Warlock pact fluff?

5 posts / 0 new
Last post
How do people describe a Warlock's pact? The books say Warlocks "commune with infernal intelligences and fey spirits", but does that mean they've actually met with their patrons and conversed with them face to face? Or is it a more abstract sort of pact, where you just read some incantations from a forbidden grimoire and get your Warlock powers without ever actually meeting one of these patrons face to face? What is the nature of the pact? The main thing that springs to mind is "selling your soul" for the warlock powers, but that seems like a steep price to pay for some level 1 powers. Do you think Warlocks have to set up some sort of contract in order to get their powers? What happens if they break the contract? Do Warlocks get their powers from some specific devil/fey/abomination, or do they have multiple pacts with multiple patrons, or is the pact just a broad sort of rule that says "I hereby declare my allegiance to amoral fey and/or devils in general?"

Any ideas would be appreciated. My game will have a player who is an Infernal Pact warlock, and the first few adventures will involve interaction with Devils and the politics of Hell, and probably the need to make a few bargains or pacts with the devils as the game goes on. I'd like a firm grasp of the way the Warlock is getting her powers so that it makes sense with the rest of the campaign. It seems like the Warlock should have some sort of inside info or extra knowledge about how to deal with devils, but by the book, she doesn't seem to be able to do anything particularly useful.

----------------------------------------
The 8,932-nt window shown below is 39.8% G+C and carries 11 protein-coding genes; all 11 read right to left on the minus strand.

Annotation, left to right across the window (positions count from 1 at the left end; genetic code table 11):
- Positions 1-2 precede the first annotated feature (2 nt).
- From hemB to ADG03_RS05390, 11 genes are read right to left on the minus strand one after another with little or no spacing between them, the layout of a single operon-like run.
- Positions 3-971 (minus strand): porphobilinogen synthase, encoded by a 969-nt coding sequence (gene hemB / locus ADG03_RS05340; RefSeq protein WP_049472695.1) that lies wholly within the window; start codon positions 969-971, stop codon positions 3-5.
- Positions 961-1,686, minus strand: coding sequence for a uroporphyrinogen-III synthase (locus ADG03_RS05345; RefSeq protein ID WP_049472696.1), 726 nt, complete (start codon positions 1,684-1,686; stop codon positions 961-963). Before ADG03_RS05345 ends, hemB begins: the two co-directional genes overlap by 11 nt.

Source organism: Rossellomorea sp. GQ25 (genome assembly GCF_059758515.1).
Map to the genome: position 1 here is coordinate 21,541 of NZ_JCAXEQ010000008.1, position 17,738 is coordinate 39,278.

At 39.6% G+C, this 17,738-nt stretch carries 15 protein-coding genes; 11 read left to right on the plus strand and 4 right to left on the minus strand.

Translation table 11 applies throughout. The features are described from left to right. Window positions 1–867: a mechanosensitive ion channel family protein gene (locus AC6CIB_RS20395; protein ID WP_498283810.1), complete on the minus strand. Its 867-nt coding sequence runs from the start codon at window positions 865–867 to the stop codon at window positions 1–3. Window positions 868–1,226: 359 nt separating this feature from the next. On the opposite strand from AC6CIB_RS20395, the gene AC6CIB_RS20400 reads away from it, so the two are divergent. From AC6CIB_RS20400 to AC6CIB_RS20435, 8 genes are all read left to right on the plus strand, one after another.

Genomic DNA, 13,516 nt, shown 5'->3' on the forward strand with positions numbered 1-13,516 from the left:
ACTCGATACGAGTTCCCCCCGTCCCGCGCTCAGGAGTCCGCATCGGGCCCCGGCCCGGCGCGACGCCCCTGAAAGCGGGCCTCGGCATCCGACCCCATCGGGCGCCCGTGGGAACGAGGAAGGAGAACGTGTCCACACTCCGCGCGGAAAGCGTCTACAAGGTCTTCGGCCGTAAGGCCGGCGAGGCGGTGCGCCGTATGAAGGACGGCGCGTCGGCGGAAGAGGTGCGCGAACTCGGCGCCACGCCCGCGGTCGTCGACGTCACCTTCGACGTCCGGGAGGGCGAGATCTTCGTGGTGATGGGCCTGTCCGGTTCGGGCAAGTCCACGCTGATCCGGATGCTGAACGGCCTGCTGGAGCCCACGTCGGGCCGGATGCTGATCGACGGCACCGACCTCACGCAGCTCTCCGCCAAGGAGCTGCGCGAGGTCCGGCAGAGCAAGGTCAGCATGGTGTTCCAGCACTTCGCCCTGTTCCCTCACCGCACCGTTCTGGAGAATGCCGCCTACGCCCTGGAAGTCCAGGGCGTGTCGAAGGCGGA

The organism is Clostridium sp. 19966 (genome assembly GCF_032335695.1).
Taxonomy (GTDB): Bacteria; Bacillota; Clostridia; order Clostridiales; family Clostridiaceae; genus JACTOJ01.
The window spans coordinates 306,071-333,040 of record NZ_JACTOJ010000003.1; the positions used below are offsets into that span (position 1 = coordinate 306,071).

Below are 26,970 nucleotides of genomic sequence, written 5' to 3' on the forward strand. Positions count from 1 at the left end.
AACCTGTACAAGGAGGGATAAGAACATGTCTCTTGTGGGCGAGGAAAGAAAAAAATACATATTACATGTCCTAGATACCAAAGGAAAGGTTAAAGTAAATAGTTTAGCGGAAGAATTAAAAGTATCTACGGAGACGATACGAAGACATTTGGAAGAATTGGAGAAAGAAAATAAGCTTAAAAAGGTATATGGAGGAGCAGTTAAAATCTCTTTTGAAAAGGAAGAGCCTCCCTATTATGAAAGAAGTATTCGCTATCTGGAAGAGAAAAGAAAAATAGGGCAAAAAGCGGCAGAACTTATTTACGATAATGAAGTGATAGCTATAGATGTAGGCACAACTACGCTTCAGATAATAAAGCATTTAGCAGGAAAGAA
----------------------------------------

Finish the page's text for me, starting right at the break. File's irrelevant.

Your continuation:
I have been using warlocks for some time in my 3.75 campaign. In my campaign, pacts are almost always with a specific patron (especially if they gained a familiar, usually an imp, sprite, or other minor servant of that patron). I let them have a ritual that summons their patron, but this is rarely used. Instead, they usually deal with their familiar or another minor servant that acts as an intermediary. As the warlock gains power, the current patron might not be enough anymore, so the PC may have to seek out a new patron to make a pact with.

As far as the price of the pact, the patron always tries to influence the warlock, sometimes offering favors in return for services, especially when the PC is in a tight spot. If the warlock works against the patron's interests, the patron may simply cut the warlock off, denying him his power.

I also created pact feats (based off of the ones from Darkness & Dread). Each feat has a bonus, but also a price. The price could be an aura of unease that causes animals to flee, and makes social interactions more difficult, physical alterations that hinder the warlock or obviously mark him as a warlock (angry mob anyone?), a chance each week for the patron to control the PC for a few hours (always done in between adventures, but allows the patron to advance his agenda, sometimes to the warlock's detriment), or of course, the ultimate price of the warlock's immortal soul.
Owner and Proprietor of the House of Trolls. God of ownership and possession.
Well dude...the only thing I can say is Fluff is just that..."Fluff"
Sure the book says things like commune with such-and-such. But it's really all in how you want to handle it. However, I offer you a few ideas:

1. Similar to the Star Pact, your Warlock has discovered secret knowledge or hidden lore that has shown them the path to true power. The way I see it with this version is - "where do you think Devils and Demons get all that power from anyway?" It sure isn't traditional wizardry, but you know a few secrets that most mortals don't. There may not even be an "entity" to commune with...simply secret laws (a pact) that you know how to take advantage of...though few other mortals would understand the hidden lore you've unlocked.